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Counting by 7s Paperback – September 16, 2014
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Amazon Best Books of 2013 : Counting by 7's is a delightful, powerful, and beautifully written book that I can’t forget and want to give to everyone around me. Holly Goldberg Sloan's quirky characters nestle into your heart and stay there, particularly 12-year-old Willow Chance. A young genius obsessed with the number seven, plants, and diagnosing medical conditions (especially skin disorders that she can surreptitiously photograph) Willow is a true outsider looking for a way in. Her parents tether her to the world, and when they are killed in a car crash Willow’s comfortable sphere is shattered. Though a tragedy, the loss of her parents is also Willow’s entry into the lives of others. The bond she forms with an unlikely cast of characters is heartfelt and transformative. Like Willow’s beloved plants, these are people putting down new roots and rising toward the sun. --Seira Wilson --This text refers to the Library Binding edition.
From School Library Journal
Gr 5-8–Twelve-year-old Willow Chase lived with her adoptive parents in Bakersfield, California. There in the midst of the high desert, she grew a garden in her backyard, her sanctuary. She was excited about starting a new school, hoping this time she might fit in, might find a friend. Willow had been identified in preschool as highly gifted, most of the time causing confusion and feelings of ineptness in her teachers. Now at her new school she is accused of cheating because no one has ever finished the state proficiency test in just 17 minutes, let alone gotten a perfect score. Her reward is behavioral counseling with Dell Duke, an ineffectual counselor with organizational and social issues of his own. She does make a friend when Mai Nguyen brings her brother, Quang-ha, to his appointment, and their lives begin to intertwine when Willow's parents are killed in an auto accident. For the second time in her life she is an orphan, forced to find a “new normal.” She is taken in temporarily by Mai's mother, who must stay ahead of Social Services. While Willow sees herself as just an observer, trying to figure out the social norms of regular family life, she is actually a catalyst for change, bringing together unsuspecting people and changing their lives forever. The narration cleverly shifts among characters as the story evolves. Willow's philosophical and intellectual observations contrast with Quang-ha's typical teenage boy obsessions and the struggles of a Vietnamese family fighting to live above the poverty level. Willow's story is one of renewal, and her journey of rebuilding the ties that unite people as a family will stay in readers' hearts long after the last page.–Cheryl Ashton, Amherst Public Library, OHα(c) Copyright 2013. Library Journals LLC, a wholly owned subsidiary of Media Source, Inc. No redistribution permitted. --This text refers to the Library Binding edition.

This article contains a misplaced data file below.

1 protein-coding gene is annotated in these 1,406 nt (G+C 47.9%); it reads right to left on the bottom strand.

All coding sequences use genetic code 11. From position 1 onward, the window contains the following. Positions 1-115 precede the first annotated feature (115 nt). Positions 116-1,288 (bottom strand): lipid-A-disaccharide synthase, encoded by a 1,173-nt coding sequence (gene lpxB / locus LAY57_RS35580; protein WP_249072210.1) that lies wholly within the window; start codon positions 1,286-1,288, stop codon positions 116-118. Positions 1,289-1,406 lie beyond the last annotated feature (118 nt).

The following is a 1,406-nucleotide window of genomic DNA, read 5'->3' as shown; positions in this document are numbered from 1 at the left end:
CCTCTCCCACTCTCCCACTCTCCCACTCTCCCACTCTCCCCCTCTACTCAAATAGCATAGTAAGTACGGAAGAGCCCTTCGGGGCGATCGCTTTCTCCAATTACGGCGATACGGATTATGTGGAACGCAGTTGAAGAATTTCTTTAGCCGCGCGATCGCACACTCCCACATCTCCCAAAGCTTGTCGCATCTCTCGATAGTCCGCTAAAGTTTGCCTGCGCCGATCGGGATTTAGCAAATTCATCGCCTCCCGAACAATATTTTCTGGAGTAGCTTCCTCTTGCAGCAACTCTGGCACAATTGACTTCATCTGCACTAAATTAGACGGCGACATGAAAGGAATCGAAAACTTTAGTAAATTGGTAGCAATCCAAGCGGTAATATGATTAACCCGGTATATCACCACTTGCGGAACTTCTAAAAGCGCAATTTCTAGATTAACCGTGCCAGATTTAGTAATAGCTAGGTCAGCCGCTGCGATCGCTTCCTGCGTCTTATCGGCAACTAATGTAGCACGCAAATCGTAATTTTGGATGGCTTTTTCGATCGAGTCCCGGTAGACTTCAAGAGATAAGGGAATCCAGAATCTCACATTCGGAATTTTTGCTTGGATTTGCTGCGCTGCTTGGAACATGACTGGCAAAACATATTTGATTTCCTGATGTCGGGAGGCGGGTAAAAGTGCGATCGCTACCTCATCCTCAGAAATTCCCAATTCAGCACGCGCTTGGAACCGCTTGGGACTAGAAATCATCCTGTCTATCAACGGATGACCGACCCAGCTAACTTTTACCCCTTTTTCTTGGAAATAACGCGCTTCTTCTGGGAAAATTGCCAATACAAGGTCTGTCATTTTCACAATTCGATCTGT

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There are a few times when a different character takes first person which is a bit disturbing but overall a good book.
It's listed as a young adult book and would be appropriate for them.
I enjoyed the character development and the matter of fact manner the protagonist has.
Most recent customer reviews
Well, This book is horrible and terrible. You HAVE to read it.Read more